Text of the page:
A Village at Kentlands & Lakelands announcement.
HELLO FROM THE VILLAGE
To paraphrase the actress Bette Davis, “Growing old isn’t for sissies.” This is especially true for those of us growing older without a partner or nearby family members. Those aging solo have the same concerns as everyone else in the older population, but these concerns are amplified by living alone without a built-in support system. In this issue of the Village News we’ll touch on some of the unique issues facing solo agers, offer tips on how to widen your support system and build new relationships, and talk about ways The Village at Kentlands & Lakelands (VKL) can help. You may be aging solo, but you don’t have to feel alone in the world.
--Fran Randolph, VKL Chair
WHAT IS SOLO AGING?
According to The Pew Research Center, about 27 percent of adults over age sixty in the U.S. live alone. Known as “solo agers,” this group is on the rise, especially among women.
Solo agers aren’t just those without live-in partners or family members close by. This group also includes men and women who live alone and never had children, who are estranged from their children or other family members, and even those who are the sole caregivers of a disabled spouse or adult child. In all these situations, people can feel lonely, isolated, and depressed. The Covid pandemic has only magnified these problems.
WHY IS THIS IMPORTANT TO KNOW ABOUT?
Solo agers are especially vulnerable to accidents and injuries, to falling prey to scam artists, or to making poor financial or legal decisions. Without a partner or adult child or relative to listen to our concerns and help us deal with life’s problems, we can make bad decisions or put off making any decisions at all until it’s too late.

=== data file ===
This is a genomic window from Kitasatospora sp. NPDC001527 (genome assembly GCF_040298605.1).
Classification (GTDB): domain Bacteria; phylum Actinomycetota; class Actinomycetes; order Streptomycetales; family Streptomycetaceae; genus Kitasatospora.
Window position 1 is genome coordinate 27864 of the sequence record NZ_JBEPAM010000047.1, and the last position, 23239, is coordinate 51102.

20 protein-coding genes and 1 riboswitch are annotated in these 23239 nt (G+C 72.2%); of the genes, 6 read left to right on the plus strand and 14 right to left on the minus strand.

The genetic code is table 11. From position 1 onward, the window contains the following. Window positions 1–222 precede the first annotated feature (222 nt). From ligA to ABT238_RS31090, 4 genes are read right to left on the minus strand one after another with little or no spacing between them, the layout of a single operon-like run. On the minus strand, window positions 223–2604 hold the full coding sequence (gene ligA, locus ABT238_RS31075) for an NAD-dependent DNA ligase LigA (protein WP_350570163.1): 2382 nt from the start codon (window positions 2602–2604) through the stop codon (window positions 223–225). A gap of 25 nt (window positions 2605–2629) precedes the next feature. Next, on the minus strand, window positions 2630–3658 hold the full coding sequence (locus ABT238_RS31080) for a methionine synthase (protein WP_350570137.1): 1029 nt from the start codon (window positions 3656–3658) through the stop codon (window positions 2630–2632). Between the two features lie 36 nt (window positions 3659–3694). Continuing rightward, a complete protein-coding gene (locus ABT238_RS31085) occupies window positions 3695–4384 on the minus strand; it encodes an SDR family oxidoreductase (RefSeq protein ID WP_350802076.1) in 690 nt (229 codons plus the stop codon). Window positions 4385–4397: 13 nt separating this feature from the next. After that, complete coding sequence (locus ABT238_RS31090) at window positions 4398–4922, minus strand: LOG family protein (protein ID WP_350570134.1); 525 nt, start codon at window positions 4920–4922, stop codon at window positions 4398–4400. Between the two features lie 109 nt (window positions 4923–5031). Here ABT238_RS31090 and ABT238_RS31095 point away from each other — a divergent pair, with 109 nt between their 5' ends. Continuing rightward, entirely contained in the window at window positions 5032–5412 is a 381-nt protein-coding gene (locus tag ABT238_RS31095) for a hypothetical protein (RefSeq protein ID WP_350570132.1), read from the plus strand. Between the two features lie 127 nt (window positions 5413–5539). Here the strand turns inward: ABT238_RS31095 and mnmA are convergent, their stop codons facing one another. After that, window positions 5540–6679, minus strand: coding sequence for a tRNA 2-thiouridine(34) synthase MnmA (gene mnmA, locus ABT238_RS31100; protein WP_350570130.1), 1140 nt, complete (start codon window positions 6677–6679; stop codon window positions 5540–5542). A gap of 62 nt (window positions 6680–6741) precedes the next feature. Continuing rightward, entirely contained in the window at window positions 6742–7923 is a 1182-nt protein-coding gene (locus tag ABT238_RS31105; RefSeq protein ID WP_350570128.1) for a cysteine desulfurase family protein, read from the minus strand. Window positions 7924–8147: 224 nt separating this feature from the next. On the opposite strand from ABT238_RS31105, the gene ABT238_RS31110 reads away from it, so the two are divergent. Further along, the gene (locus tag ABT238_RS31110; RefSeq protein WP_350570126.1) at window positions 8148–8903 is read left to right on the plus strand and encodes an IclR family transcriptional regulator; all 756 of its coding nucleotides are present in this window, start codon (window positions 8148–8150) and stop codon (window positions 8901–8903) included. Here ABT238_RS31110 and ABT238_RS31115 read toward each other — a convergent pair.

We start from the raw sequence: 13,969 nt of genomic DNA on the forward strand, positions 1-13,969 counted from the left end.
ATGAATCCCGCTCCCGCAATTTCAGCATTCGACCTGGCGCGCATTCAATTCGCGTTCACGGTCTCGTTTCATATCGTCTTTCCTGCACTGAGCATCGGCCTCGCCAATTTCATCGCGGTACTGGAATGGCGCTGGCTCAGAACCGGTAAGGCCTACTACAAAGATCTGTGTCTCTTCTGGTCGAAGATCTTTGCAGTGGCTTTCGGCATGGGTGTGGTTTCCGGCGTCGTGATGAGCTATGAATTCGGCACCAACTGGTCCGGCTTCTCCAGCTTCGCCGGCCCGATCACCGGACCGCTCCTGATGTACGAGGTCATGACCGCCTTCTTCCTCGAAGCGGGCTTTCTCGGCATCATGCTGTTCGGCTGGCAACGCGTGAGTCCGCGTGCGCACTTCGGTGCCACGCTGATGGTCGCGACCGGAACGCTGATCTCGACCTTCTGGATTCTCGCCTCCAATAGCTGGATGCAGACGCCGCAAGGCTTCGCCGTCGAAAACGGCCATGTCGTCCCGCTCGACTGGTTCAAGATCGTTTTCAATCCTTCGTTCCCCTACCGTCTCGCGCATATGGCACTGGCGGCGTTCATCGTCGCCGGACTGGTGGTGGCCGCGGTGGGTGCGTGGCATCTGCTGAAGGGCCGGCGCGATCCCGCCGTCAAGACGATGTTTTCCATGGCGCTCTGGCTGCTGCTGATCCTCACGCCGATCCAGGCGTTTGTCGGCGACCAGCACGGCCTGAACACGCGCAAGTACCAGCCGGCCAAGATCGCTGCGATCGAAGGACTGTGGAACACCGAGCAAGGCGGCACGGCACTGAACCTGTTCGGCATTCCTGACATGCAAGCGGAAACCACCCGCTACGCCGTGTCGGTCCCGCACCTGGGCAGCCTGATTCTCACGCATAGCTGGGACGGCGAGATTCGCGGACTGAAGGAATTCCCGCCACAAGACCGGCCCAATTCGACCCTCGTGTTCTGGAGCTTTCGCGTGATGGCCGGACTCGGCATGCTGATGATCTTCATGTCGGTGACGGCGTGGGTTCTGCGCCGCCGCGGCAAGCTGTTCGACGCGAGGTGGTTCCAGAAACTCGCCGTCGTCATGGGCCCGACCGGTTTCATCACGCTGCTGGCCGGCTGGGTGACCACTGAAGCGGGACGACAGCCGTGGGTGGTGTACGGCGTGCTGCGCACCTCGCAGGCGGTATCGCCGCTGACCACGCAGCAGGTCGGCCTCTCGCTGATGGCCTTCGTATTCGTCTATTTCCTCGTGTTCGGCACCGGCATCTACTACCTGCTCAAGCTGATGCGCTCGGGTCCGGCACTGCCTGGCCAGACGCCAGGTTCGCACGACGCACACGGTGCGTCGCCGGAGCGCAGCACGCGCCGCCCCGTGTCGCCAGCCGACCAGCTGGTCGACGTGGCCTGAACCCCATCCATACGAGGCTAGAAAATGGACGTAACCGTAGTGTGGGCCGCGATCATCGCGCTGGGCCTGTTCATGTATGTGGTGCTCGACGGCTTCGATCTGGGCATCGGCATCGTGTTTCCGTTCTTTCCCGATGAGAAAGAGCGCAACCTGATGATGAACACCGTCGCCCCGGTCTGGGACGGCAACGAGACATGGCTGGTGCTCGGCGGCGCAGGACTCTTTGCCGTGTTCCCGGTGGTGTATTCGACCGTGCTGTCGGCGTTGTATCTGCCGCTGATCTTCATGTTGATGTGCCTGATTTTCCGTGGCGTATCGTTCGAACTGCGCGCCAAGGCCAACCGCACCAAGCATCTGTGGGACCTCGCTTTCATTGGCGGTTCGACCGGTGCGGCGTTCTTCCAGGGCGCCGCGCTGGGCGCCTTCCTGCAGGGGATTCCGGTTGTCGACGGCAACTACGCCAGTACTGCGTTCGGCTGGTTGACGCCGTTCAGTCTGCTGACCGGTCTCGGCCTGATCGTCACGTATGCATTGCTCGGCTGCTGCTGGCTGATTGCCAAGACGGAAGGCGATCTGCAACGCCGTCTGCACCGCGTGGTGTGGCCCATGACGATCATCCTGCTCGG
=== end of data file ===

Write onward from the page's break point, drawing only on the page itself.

The key to successful solo aging is having a strong support system. Research shows that older people with lots of friends are stronger physically and emotionally. Even their brains are healthier. Friends can offer companionship, practical advice, a sympathetic ear, help in an emergency, and so much more. Sadly, our circle of friends shrinks as we get older, and without work, school, or other built-in social systems opportunities to make new friends shrink too.
How do you find the energy – and courage – to make new friends? The tips below will help you meet this challenge head on.
READY, SET, SOCIALIZE!
So how do we connect socially at our age? According to one study, making a casual friend takes about fifty hours, making a real friend takes about ninety hours, and making a close friend takes about 200 hours. This may be an overstatement, but the fact is, making new friends takes time and effort. You need to put yourself out there. Here’s how:
• Be a joiner: Do you like to read? Visit your local library and ask if they have a book club. Are you into fitness? Check out local churches to see if they have free or low-cost exercise classes. Or how about joining or forming a walking group? Studies show that social activities combined with physical exercise are extra beneficial. Although face-to-face contact is ideal, you can also join online clubs like The Elder Orphans Facebook Group (facebook.com/groups/elderorphans) for solo agers over age fifty-five who don’t have children living nearby. It’s a place to exchange ideas and get your questions answered.
• Volunteer your time: Churches are wonderful friend magnets. How about volunteering at a local church food pantry? Do you have strong political views? Put them to good use by working on a political campaign. Are you an art lover or history buff? Become a docent at a museum. Animal lover? Volunteer to walk dogs at an animal shelter. Volunteer with your local Village organization to help (and meet) others.
• Adopt a pet: A cat or dog can be a wonderful companion and stave off loneliness. A dog also needs to be walked frequently, which forces you to get out of the house and exercise. You might even meet other dog owners in the park or around your neighborhood. Studies show that pet owners have lower cholesterol levels, lower blood pressure, and fewer heart attacks.